How To Choose A Pet Snake - A General Guide

05/03/2011 14:54


What type of snake to choose?

Keeping pet snakes is becoming more and more common. When you want to buy a pet snake, you could decide  to start off with a king snake, rat snake, or gopher snake before trying the rarer and trickier types like a big constrictor or Burmese python. Some species of reptiles are really easy to take care of, while some others can grow to an unmanageable length and require bigger cages and of course, more food!

This is why  it is best to learn about the different kinds of snakes before you buy, so you don't get an unwelcome surprise. All pet owners should not take their responsibility lightly, bearing in mind that the animal is of course dependent on you for its well being and health.

A green snake, garter or brown snake could be a great choice to start with, as they don't need a lot of maintenance.  Relatively small, they consume insects, worms or fish and reasonable temperature fluctuations don't bother them. However, if you really want huge snake, a Burmese python is a nice choice, as it can grow to over 20 feet (6 metres) in length. Many members of  the python family are in danger and should be cared for well.

A little practice in looking after one of the smaller sized and harmless reptiles is a good idea, before going for a giant or poisonous snake that eat rats and mice, and need an environment with a carefully controlled temperature. 

What about the right food??

There are as many various kinds of food for snakes as there are species of snakes. Some snakes feed on worms, insects and small frogs, while some might eat birds and small rodents, or mammals. Snakes such aspythons, the king, rat and gopher snakes feed on rodents. A snake in captivity must be given the right food so that it feels secure. If the snake feels insecure, he won't eat, even when very hungry. Do not touch the snake after feeding. Wait until the meal has been digested, as it might regurgitate it and perhaps won't eat for some days after.

Earthworms are a good choice for brown snakes and garters. These are easy to get in theevening on a rainy night or you could buy them at a fishing bait shop. Many snakes eat fish, fresh or frozen, which can also be purchased. Frozen fish should only be used when fresh fish is not available. There has been much evidence suggesting that a natural diet is the best for a snake in captivity. Snakes need to eat at regular intervals. Ones that are smaller than three feet should be fed prey the size of a mouse once or twice a week. Larger snakes take larger prey at less frequent intervals. Force feeding a snake should be a last resort. They will swallow a food item if it is placed far back in its mouth.

Caging of snakes 

Types of cages can vary as much as the varieties of snakes themselves, simple or extravagant. Caging snakes is very much a matter of individual preference. Many smaller snakes can thrive quite nicely in a ventilated plastic shoe or sweater box. However, proper ventilation is needed to prevent humidity in the cage. Holes can be easily drilled by a soldering iron and should be done on at least two sides of the cage and sometimes on the top of the cage as well. More expensive aquariums can be used as terrariums and are available readily in pet or department stores. A terrarium is a container that creates as near as possible the natural habitat that the snake is accustomed to. An appropriate climate must be provided in their housing. As snakes are cold-blooded animals, they need heat. To heat your cage you can use lights, heat rocks or heat directly from the room heating. A snake is best kept at warmer, summer temperatures of 85-100 degrees F, unless the cage is being cooled for hibernation. The cage can be cleaned when it becomes dirty with the use of disinfectants. Do not use toxic cleaning materials. Their residue could be hazardous to the snake's well being.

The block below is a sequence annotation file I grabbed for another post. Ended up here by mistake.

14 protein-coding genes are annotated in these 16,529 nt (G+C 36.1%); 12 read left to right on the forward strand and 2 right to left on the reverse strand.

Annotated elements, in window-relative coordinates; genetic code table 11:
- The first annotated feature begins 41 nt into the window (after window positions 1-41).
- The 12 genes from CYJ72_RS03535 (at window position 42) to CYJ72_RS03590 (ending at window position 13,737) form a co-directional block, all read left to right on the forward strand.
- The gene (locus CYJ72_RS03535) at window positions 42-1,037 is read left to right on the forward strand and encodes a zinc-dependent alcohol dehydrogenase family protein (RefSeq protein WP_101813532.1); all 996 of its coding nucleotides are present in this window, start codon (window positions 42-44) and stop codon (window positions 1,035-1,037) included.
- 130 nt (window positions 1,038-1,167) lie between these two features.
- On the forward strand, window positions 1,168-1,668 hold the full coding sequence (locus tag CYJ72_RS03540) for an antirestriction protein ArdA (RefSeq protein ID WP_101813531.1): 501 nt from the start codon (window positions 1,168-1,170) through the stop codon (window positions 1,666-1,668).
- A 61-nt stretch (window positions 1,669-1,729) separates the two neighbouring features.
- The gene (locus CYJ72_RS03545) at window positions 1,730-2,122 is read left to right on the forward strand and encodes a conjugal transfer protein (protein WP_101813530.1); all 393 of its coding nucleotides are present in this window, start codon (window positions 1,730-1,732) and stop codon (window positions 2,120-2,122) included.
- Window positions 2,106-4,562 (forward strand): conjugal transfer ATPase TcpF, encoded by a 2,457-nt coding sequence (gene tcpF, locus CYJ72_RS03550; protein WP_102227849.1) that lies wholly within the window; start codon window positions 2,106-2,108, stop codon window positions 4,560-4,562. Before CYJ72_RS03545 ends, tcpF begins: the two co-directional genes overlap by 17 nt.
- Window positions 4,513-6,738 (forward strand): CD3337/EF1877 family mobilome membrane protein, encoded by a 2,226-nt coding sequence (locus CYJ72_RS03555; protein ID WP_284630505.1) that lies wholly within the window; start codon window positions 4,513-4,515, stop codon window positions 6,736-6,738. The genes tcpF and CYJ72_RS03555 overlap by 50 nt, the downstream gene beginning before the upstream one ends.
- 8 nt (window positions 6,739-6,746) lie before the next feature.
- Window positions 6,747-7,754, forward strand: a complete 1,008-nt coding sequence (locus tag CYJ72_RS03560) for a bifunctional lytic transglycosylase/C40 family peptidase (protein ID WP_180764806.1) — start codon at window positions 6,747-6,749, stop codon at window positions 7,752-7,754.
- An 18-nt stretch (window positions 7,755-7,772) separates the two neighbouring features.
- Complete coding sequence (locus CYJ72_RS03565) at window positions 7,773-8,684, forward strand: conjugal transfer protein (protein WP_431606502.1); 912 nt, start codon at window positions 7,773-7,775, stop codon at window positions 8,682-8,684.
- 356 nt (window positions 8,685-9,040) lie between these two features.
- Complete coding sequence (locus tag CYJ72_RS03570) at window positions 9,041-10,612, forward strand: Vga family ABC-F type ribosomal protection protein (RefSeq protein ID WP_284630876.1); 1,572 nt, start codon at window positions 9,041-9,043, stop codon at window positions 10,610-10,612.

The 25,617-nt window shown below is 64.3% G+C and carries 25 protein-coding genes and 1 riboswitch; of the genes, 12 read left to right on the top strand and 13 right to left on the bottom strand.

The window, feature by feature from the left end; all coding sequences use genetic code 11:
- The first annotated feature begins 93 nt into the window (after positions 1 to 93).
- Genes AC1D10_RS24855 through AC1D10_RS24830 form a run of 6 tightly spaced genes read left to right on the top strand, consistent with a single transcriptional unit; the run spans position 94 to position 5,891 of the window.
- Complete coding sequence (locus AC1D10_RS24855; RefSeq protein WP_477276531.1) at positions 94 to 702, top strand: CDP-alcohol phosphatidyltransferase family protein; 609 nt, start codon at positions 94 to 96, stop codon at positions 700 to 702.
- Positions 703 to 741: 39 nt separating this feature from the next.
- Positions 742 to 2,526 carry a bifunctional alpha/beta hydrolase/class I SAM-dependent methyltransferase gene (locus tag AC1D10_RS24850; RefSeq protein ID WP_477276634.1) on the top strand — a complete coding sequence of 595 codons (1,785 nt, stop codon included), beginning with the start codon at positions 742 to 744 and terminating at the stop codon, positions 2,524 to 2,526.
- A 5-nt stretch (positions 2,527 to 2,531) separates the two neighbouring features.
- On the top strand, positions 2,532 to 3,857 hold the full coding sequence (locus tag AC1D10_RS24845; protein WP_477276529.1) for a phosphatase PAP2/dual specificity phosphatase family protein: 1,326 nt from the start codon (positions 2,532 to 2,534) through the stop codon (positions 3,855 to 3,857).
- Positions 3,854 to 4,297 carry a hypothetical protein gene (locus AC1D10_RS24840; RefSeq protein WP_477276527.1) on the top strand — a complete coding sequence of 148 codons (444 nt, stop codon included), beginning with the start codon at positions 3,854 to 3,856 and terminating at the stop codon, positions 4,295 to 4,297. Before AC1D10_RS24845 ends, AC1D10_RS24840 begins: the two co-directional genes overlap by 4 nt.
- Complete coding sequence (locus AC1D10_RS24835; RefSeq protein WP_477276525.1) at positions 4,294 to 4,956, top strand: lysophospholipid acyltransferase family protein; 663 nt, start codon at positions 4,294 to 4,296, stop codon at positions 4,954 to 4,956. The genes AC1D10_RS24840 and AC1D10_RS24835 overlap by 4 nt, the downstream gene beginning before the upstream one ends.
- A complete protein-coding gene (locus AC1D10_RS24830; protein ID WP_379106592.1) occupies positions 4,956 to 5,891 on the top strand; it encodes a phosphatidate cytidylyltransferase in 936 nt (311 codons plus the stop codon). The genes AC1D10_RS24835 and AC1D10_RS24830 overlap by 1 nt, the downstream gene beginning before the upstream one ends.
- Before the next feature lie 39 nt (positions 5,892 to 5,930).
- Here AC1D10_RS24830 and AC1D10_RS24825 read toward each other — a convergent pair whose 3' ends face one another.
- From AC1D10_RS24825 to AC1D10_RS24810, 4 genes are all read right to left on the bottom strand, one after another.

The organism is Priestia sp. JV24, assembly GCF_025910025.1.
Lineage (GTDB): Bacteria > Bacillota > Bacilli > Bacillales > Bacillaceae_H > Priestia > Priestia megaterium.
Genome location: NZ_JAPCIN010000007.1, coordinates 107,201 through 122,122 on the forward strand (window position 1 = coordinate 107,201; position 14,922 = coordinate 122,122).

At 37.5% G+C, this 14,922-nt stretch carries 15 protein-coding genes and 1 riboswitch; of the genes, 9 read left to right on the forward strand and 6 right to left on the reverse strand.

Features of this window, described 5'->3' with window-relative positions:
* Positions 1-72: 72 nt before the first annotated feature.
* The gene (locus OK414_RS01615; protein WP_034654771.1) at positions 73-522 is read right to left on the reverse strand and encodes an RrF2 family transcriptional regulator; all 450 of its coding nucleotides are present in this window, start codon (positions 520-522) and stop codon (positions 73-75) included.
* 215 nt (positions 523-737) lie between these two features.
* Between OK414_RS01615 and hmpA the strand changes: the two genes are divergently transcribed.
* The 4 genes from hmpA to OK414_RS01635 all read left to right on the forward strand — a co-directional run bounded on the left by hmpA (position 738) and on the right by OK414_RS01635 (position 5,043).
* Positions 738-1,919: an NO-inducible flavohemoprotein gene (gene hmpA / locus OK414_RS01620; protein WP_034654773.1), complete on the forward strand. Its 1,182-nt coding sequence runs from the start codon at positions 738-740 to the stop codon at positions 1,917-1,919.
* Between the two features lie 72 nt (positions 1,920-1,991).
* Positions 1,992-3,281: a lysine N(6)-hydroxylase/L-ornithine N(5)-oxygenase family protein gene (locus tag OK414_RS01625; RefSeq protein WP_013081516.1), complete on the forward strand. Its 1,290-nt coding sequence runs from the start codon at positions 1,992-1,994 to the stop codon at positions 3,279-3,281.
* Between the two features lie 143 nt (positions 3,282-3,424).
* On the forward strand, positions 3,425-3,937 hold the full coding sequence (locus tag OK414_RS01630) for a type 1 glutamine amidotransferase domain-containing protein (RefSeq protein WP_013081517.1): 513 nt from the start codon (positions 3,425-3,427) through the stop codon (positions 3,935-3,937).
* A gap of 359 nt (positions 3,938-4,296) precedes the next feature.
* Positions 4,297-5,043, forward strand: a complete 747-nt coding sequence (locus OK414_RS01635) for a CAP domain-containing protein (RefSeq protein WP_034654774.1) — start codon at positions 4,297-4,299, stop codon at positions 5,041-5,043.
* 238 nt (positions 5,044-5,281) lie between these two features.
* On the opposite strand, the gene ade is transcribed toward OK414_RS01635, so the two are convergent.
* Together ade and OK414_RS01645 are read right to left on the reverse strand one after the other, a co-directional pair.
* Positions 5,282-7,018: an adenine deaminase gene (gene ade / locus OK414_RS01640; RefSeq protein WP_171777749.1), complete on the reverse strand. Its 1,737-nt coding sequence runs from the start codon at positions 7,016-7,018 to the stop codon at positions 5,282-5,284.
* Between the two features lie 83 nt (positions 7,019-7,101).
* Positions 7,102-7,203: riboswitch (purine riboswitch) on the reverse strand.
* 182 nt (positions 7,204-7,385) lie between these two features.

What kind of behavior do snakes have? 

It is important to realize that determining what is normal behavior for a snake takes hands on experience. A snake may show no outward signs of ill health until long after contracting an illness so it is a good idea to have a snake veterinarian picked out. It is important to select a healthy snake to begin with, whether you buy it from a pet store or order it from a dealer or breeder. The snake should display an alert appearance but not be overly aggressive. Some types of snakes can be defensive while others have a calm demeanor. Until you are knowledgeable about the behavior of the type of snake you are going to obtain, it is good to seek the advice of someone who has had experience working with snakes that can observe the snake's behavior. 

Many snakes produce venom because they possess a Duvernoy gland, which is associated with venom production. Some very common snakes like garter snakes and hog snakes have Duvernoy's glands. It is a little unpredictable to know whether a snake is venomous or not. Some that are found in the wild are reluctant to bite, while common water and garter snakes make strike with even the gentlest of handling. Hog-nose snakes have a wonderful smiling countenance and seldom bite which makes them a favorite pet of snake hobbyists.

The health of the snake will determine the frequency that the snake will shed its skin. Baby snakes are fast growing and healthy and will shed more frequently than an adult snake. If there is a skin problem or disease, the snake may shed its skin to rid itself of the disease, which may be cured after two or three sheds. A healthy snake will have no problem shedding. When holding a snake, support the body of large snakes in several places. They like gentle handling which will often quiet many snake species. A snake hook can be used when it is necessary to move a snake that is short tempered or gently restrain the head while holding the snake.

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